UN: There are 39 million HIV-infected people in the world today; humanity has a chance to defeat AIDS by 2030

There is still a chance to defeat the HIV/AIDS epidemic by 2030, said the UNAIDS agency in an appeal issued on the occasion of World AIDS Day on December 1. 35 million people have died so far from AIDS-related diseases, the agency reports on its website.

According to UNAIDS, a key role in the fight against the epidemic should be played by organizations created by the most affected social groups: people living with HIV and at risk of the virus. Now, however – the organization’s executive director Winnie Byanyima recently warned – due to the stigmatization of people most at risk of infection, further progress in the fight against AIDS is at risk.

There are 39 million people in the world today infected with HIV. About 20 million of them live in eastern and southern Africa, and about 6.5 million in the Asia-Pacific regions. 53 percent of those infected are women, the RFI website recalled. Last year, 1.3 million people around the world were infected with the virus. The number of new infections is significantly lower than the peak in 1995, which saw 3.2 million new infections. Treatment costs have also dropped. A year of therapy for one infected person in 1995 was $25,000. Today it has dropped to USD 70 per year, the portal reported.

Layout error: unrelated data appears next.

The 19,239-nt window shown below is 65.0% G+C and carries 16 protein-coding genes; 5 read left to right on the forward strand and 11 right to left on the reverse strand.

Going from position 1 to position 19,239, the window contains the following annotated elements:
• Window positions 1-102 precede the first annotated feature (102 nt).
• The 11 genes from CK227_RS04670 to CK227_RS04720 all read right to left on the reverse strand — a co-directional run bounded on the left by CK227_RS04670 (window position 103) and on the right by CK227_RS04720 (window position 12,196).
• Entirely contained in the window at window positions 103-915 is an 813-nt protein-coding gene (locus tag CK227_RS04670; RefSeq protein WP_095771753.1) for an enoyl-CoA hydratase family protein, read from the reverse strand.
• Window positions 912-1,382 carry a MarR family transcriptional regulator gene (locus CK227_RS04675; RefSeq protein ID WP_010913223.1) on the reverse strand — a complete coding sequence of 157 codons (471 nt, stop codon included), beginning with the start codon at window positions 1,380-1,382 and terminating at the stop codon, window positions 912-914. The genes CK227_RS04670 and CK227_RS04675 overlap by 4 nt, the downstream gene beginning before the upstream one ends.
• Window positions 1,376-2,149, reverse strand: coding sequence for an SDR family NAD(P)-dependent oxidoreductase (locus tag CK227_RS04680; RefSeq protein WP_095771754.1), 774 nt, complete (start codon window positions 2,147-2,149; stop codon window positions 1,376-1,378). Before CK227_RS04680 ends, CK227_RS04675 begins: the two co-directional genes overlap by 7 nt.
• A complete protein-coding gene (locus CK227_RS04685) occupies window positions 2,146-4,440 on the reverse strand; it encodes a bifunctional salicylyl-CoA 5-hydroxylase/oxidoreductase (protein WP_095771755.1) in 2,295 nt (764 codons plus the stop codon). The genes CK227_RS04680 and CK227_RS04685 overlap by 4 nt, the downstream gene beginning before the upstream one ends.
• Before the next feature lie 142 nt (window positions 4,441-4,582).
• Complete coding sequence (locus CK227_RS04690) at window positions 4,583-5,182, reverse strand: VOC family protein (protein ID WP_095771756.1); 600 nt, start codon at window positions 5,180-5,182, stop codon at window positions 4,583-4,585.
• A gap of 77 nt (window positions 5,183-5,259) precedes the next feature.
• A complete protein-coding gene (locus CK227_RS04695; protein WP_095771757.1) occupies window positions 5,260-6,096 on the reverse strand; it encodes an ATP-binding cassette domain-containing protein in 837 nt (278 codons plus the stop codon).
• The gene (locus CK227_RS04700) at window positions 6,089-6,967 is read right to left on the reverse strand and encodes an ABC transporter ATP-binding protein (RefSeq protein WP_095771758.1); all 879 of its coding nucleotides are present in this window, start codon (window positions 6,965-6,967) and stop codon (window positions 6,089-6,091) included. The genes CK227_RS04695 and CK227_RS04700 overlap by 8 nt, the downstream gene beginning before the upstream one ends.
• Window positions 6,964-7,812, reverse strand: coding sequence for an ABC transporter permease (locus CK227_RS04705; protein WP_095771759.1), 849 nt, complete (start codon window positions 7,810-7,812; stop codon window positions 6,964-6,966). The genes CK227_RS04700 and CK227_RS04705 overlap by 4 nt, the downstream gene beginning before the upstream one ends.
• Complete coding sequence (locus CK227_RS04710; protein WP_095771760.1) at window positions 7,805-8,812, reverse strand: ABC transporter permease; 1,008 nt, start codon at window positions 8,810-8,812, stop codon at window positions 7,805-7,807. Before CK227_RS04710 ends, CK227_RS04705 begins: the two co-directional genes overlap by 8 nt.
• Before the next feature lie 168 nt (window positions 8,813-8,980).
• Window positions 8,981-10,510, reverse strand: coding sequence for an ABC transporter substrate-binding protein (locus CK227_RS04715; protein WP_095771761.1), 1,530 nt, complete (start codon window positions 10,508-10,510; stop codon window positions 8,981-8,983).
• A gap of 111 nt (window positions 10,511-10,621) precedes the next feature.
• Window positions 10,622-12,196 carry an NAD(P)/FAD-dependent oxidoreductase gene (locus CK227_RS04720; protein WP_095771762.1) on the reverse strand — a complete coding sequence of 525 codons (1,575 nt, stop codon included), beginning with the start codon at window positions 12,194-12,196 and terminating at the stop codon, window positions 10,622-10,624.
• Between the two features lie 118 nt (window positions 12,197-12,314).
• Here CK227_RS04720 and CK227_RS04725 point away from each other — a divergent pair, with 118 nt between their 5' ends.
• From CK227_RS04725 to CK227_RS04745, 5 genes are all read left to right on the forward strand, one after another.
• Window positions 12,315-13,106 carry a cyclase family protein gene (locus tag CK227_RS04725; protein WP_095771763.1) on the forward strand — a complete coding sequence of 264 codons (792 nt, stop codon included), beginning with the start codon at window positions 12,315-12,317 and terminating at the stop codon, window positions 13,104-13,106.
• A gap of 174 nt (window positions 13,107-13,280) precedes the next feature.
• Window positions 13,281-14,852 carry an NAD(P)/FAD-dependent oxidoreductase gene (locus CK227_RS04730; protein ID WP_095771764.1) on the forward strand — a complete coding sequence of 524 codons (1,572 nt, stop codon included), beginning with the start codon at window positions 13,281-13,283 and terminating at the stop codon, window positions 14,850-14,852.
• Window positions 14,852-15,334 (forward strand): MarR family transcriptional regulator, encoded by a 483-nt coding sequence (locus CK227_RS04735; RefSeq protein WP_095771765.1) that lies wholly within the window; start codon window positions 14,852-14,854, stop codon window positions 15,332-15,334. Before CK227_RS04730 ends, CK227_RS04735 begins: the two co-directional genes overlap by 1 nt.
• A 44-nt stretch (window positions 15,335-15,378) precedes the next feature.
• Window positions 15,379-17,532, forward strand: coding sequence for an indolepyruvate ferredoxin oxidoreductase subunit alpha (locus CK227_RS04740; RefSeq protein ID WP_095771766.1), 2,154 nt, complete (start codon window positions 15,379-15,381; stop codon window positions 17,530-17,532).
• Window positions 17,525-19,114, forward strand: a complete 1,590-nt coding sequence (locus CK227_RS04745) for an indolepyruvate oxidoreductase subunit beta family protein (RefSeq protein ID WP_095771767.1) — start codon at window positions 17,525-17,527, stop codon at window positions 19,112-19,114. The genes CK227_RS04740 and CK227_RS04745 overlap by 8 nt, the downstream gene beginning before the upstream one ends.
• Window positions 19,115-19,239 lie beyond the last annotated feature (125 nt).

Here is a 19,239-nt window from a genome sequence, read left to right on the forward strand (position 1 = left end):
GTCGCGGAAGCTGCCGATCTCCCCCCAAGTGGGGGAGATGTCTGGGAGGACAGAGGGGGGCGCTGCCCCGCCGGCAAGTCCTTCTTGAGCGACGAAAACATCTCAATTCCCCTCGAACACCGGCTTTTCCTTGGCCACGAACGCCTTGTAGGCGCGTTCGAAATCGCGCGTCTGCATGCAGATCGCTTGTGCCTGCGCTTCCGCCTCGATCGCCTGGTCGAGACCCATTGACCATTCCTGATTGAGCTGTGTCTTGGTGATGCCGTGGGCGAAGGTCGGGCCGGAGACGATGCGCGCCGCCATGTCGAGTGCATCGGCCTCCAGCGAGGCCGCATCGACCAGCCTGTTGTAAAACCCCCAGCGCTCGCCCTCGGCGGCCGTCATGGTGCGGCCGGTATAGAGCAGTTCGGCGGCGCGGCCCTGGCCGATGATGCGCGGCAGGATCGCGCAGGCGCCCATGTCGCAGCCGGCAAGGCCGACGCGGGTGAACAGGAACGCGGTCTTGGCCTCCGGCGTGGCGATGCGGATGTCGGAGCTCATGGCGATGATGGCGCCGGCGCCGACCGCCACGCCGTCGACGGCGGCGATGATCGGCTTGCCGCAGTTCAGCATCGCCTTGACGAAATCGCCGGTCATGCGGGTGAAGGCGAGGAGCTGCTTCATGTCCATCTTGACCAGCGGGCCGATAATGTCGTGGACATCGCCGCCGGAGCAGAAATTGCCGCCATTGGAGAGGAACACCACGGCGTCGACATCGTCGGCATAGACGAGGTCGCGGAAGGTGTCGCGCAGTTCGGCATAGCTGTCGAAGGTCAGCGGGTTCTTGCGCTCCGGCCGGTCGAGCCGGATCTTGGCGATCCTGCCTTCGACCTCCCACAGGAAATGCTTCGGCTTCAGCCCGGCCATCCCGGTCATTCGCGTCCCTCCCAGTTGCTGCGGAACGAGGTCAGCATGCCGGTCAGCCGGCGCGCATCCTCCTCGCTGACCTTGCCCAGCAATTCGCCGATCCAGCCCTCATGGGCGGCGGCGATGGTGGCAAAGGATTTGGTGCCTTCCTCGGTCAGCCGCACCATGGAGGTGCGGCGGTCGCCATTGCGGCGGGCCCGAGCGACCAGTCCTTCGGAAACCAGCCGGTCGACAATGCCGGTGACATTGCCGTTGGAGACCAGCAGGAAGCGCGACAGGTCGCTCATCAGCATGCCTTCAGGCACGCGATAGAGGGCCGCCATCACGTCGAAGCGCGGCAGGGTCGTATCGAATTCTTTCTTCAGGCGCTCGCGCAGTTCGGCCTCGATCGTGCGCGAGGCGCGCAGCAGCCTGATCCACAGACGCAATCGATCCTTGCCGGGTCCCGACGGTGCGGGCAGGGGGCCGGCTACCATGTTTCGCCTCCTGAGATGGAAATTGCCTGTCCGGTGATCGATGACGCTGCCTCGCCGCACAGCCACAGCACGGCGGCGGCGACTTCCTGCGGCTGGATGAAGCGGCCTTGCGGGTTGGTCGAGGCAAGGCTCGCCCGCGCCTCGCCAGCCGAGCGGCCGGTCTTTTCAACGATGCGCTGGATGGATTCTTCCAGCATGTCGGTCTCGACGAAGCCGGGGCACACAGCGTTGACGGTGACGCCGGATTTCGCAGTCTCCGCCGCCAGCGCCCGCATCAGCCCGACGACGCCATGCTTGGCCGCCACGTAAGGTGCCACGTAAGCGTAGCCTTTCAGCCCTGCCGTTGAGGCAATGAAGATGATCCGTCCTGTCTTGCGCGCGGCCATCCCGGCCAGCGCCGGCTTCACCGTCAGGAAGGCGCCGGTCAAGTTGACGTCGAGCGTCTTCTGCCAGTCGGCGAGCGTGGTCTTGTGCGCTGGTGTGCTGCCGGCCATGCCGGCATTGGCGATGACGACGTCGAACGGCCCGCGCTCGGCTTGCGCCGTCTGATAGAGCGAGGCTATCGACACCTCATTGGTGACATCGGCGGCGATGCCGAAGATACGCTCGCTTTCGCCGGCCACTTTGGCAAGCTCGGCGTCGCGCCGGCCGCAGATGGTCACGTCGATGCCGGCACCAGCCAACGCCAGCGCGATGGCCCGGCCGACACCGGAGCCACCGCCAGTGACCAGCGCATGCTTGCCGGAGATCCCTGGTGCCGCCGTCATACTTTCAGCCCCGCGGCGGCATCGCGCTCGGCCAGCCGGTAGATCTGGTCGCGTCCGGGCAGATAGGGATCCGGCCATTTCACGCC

In Poland, where over 30,000 have been detected since the beginning of the epidemic. cases of infection, the number of new cases detected has been increasing in recent years. Data from the National AIDS Center show that from the beginning of the year to mid-November 2023, 2,590 infections were detected, while in the entire 2022 – 2,384. (PAP)


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